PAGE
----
Who would have dreamed that such a tiny place would have produced such wholesale mayhem within one day? Massena, a small town in upstate New York, adjacent to Canada and perched on the Lawrence River, enjoyed a peaceful existence until the end of September, 5688/1928. Until then, its nineteen Jewish families would have escaped notice among the village’s 8,500 residents, had two things not thrown them apart: their prosperity and their Torah observance.
Since the town’s first Jew, Jesse Kauffman, arrived back in 5658/1898, the Jews had thrived, opening prosperous furniture, jewelry, and furnishings businesses in the main street, and this bred a silent resentment, even encouraging enrollment in the Ku Klux Klan. And, largely thanks to their rav, a former talmid in the Slobodka yeshivah, the town’s Jews were, by and large, shomer mitzvos. This set them apart.
On September 22, 5688/1928, the town’s serenity was shattered when four-year-old Barbara Griffiths came back from shopping with her father, Dave, and asked for a candy. In response, her mother, Marion, asked her to first bring back her six-year-old brother from the woods, a favorite recreational area of the local youngsters, just fifty yards from their home.
“Then I’ll give candy to you both,” Marion promised.
As Barbara disappeared among the trees, her brother and his friends emerged from the forest and returned home. Then hours passed and the four year- old never came back. Dave, his sons, and their friends frantically combed the forest and came up empty handed. Neighbors ransacked half built homes and basements in the area. Someone tripped a fire alarm and the fire and police departments joined the search. To prevent frightening the girl with their barks and howls, dogs were rigidly excluded from the search. This turned out to be a crucial error since, by morning, the girl was as lost as ever.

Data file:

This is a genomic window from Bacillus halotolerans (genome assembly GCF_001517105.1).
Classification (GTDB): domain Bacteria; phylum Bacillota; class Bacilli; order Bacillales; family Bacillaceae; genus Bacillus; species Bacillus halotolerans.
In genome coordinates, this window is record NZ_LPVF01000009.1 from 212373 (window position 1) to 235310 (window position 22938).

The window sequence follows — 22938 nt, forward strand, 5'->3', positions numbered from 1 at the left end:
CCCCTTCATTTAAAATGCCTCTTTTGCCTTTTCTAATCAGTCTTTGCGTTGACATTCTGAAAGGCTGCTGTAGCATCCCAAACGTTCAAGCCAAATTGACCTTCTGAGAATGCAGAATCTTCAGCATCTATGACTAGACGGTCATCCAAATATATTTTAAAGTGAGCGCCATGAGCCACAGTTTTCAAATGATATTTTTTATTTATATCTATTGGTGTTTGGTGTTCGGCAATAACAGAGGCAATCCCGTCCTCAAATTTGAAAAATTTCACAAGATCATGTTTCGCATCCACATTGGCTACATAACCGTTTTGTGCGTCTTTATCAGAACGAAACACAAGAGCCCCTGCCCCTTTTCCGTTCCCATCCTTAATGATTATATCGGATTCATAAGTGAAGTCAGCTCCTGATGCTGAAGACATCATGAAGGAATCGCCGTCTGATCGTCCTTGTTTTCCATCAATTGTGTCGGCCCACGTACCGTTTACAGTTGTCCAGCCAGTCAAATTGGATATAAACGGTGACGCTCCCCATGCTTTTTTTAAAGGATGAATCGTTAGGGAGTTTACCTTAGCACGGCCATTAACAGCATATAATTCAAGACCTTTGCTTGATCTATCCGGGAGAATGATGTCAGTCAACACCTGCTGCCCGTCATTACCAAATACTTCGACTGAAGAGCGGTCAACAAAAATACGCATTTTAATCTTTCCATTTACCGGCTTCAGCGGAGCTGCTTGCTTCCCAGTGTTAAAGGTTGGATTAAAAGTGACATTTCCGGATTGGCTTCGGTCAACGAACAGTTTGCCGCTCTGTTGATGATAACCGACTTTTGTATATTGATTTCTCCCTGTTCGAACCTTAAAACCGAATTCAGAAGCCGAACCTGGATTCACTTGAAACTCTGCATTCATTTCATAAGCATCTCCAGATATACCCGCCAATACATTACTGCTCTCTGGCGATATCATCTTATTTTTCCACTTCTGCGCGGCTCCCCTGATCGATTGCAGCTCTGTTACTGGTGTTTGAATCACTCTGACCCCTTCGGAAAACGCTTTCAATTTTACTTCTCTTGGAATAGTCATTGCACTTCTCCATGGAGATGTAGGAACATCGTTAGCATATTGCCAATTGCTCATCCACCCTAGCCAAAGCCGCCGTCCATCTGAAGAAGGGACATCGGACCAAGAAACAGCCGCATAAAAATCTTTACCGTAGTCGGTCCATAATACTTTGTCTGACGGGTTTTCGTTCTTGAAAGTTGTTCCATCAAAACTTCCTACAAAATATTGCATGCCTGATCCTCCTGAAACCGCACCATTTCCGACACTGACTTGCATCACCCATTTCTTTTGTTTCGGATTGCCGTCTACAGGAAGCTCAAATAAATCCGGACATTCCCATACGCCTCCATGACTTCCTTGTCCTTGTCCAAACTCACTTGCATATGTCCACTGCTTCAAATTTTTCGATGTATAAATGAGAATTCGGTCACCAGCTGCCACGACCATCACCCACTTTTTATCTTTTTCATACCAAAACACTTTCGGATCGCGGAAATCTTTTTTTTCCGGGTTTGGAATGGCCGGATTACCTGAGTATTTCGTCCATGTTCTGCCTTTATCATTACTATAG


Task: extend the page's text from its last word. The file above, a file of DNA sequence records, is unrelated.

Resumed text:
During the night, a rumor gathered momentum: perhaps the Jews were behind it all. This canard was sparked by a Judeo-phobic Greek immigrant, Albert Comnas, proprietor of an ice cream parlor on Main Street, who reminded his patrons that the Jews in Europe were known to capture gentiles for religious purposes. Who knows? With the Day of Atonement around the corner, perhaps the Jews had kidnapped the girl for their arcane rituals.
He had barely finished making his insinuations when a young, feebleminded Jew entered his parlor.
“What do you think of what’s going on?” the customers there asked him. “I hope they don’t blame this on the Jews!” was his reply.
Firefighters in the place looked at each other knowingly, construing the young Jew’s statement as confirmation of their suspicions. The story spread. Even Mayor W. Gilbert Hawes thought there might be something in the idea and gave police the go-ahead to ransack whichever Jewish businesses were still open.
The next morning, the young Jew was summoned to City Hall for questioning and, after he returned home, the town’s Jews realized they were in deep trouble. Townspeople searched the Jewish businesses that had been closed during the night and, by ten in the morning, a mob, approximately three hundred strong, was surging around City Hall to see what would happen. In the meantime, the Jews hid behind locked doors.